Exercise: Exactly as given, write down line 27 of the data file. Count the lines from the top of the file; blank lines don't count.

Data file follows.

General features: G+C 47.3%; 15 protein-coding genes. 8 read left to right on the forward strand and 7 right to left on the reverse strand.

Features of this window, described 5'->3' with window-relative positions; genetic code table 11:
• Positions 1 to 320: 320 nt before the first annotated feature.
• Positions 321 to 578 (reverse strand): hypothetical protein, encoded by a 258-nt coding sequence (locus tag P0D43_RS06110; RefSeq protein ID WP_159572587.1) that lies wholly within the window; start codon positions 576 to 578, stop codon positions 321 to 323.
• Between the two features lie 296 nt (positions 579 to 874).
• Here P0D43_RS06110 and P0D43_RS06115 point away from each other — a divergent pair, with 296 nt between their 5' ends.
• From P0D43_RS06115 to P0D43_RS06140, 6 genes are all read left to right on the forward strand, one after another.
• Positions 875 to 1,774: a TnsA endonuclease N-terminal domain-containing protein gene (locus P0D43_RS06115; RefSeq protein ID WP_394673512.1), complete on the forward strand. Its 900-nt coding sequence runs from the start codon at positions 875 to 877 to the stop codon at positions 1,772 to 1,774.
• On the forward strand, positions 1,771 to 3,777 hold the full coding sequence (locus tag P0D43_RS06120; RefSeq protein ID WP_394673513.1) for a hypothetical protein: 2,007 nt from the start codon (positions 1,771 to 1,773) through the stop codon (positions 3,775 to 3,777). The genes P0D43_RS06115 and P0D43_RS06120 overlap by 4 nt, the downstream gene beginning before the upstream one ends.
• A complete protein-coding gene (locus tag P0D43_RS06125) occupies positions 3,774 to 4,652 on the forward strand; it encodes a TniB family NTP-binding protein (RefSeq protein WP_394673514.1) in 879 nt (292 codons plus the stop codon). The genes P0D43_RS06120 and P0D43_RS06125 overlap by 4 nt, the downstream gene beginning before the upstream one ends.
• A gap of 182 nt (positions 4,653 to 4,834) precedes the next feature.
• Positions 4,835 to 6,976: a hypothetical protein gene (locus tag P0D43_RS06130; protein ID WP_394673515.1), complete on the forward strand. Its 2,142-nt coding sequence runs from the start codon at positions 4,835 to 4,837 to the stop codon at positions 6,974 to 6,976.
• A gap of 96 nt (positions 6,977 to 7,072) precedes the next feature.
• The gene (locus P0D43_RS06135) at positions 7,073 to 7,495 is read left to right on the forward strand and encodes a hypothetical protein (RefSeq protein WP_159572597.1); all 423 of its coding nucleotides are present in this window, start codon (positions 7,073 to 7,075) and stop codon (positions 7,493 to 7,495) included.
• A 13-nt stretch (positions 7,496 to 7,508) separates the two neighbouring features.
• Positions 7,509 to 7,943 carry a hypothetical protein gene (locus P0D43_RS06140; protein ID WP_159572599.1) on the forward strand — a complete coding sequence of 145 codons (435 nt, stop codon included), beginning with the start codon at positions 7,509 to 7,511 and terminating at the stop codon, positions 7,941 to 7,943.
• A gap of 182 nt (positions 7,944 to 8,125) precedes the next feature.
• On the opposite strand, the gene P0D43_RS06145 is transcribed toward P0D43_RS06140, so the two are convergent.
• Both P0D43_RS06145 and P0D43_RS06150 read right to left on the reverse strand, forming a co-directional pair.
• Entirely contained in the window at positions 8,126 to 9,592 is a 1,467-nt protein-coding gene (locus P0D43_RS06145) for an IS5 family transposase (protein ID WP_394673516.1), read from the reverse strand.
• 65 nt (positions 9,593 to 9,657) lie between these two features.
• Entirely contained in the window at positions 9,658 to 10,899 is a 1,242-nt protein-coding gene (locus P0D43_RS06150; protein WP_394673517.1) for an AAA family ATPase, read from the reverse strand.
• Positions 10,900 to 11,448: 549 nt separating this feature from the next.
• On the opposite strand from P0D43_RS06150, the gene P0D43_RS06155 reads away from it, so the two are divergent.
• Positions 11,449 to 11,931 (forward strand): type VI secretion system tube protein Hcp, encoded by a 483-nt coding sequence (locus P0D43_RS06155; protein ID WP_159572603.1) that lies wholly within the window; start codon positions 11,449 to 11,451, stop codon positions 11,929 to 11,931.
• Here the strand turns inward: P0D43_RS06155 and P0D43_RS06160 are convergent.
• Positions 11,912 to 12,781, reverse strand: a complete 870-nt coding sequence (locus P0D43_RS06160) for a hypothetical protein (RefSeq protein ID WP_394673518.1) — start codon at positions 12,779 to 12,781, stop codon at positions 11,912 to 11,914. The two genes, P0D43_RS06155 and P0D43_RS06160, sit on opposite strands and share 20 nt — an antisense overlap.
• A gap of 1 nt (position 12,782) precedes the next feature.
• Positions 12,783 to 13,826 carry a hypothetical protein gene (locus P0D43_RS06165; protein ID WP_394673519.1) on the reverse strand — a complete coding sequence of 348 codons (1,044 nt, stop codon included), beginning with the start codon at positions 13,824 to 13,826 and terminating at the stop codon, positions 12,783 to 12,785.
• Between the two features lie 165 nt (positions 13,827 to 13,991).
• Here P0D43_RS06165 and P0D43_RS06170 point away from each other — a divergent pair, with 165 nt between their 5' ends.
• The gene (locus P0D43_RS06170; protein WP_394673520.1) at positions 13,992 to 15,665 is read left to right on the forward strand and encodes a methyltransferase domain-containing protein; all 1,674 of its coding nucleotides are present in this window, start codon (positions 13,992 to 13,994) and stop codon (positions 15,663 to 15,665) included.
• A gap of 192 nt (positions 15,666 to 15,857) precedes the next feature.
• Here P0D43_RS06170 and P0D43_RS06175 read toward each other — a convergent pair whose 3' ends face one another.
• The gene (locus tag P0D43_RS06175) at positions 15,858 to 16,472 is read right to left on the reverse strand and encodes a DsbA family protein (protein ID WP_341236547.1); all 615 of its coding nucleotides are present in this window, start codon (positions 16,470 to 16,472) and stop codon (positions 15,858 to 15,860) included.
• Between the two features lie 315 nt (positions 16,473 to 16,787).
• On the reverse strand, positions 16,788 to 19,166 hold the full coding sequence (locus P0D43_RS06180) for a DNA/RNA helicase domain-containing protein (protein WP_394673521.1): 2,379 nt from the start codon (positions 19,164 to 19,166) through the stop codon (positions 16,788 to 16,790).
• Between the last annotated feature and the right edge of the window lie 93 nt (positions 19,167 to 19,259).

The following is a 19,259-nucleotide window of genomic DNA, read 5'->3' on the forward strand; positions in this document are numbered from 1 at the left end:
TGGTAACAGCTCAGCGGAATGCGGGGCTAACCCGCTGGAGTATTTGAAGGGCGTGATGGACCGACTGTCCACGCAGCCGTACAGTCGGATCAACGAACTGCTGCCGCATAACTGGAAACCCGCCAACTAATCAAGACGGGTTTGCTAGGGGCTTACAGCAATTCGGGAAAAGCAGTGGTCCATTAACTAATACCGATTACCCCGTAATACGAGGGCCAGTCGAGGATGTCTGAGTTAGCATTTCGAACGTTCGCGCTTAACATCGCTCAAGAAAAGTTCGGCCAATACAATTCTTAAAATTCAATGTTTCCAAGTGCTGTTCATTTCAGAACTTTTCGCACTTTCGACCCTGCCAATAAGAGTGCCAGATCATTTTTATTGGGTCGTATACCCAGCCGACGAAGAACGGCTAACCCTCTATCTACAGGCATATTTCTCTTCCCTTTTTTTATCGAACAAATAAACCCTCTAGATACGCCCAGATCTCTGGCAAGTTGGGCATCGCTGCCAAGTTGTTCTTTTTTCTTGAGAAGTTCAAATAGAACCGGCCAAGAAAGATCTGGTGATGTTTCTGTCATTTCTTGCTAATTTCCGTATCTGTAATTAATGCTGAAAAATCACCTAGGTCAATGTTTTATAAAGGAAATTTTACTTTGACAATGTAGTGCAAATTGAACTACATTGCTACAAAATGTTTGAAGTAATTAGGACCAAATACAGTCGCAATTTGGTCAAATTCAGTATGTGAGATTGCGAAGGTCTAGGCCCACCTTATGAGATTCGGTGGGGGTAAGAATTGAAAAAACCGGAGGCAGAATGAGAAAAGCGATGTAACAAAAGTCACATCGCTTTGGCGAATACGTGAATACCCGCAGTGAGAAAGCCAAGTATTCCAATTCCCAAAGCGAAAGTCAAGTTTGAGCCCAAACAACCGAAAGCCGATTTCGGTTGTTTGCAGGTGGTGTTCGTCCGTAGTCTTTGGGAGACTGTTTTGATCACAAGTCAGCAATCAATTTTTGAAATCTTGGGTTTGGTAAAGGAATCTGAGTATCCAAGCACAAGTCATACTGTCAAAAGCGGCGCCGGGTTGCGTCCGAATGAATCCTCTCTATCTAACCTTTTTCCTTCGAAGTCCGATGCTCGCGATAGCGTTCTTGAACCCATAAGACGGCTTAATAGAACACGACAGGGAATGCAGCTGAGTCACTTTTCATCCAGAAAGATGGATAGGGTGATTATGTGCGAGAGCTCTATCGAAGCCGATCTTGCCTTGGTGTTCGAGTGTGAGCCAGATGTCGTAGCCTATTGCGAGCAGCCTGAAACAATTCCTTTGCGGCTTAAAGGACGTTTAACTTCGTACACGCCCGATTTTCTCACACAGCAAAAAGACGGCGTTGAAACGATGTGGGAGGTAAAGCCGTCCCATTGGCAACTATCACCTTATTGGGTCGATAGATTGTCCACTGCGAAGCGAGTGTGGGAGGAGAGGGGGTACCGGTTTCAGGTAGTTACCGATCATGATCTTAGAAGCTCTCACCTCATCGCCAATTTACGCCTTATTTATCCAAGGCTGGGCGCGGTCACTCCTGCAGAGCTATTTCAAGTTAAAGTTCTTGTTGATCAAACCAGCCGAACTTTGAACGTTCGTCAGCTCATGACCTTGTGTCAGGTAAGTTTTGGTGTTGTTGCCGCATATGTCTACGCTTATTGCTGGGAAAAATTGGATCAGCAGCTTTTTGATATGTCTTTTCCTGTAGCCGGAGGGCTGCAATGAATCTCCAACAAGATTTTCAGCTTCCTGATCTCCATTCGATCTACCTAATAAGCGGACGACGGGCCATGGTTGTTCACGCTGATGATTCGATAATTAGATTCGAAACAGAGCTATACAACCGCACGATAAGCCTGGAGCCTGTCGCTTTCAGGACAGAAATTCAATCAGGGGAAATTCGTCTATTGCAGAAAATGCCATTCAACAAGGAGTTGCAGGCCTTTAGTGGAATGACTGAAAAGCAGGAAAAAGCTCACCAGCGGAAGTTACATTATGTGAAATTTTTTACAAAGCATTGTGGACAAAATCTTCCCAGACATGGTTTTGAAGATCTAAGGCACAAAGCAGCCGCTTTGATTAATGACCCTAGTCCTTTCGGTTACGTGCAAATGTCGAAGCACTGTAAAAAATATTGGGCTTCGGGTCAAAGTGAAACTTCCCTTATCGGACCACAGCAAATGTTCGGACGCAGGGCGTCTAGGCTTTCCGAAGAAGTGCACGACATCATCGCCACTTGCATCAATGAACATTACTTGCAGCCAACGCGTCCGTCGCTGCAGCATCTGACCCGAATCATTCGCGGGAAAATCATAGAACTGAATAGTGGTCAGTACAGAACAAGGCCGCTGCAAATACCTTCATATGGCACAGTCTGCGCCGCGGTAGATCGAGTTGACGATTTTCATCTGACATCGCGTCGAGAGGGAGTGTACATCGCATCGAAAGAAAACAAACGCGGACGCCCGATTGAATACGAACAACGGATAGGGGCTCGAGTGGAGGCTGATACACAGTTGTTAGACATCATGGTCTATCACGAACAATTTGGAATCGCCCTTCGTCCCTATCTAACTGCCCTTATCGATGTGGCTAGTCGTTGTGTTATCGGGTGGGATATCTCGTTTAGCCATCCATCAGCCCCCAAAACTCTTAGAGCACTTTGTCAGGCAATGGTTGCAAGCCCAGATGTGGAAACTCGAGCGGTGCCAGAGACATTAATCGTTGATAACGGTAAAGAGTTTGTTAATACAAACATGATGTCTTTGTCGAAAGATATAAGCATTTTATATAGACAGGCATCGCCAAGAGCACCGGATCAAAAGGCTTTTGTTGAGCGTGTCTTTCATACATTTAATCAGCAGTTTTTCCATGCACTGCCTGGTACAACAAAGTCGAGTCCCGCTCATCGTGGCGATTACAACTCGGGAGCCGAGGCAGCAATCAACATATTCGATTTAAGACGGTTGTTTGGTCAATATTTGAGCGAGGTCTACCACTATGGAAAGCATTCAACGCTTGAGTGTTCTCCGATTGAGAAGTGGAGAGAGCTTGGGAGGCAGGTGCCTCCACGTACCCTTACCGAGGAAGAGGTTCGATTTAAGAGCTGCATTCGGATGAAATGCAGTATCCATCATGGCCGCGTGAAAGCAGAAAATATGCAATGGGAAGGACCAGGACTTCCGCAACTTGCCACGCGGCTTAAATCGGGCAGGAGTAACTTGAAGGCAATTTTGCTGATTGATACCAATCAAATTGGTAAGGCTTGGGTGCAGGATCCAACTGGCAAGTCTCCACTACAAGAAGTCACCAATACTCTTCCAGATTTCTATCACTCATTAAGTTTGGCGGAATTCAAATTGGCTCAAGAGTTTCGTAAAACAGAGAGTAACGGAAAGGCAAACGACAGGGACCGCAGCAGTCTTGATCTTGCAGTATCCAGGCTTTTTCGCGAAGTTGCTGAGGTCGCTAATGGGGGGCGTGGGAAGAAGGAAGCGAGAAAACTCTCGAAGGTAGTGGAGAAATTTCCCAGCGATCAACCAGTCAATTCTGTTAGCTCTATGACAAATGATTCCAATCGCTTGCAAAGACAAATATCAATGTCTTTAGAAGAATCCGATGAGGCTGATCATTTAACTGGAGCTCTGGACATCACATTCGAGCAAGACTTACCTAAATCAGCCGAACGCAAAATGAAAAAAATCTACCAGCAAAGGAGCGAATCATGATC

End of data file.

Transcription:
• Positions 11,912 to 12,781, reverse strand: a complete 870-nt coding sequence (locus P0D43_RS06160) for a hypothetical protein (RefSeq protein ID WP_394673518.1) — start codon at positions 12,779 to 12,781, stop codon at positions 11,912 to 11,914. The two genes, P0D43_RS06155 and P0D43_RS06160, sit on opposite strands and share 20 nt — an antisense overlap.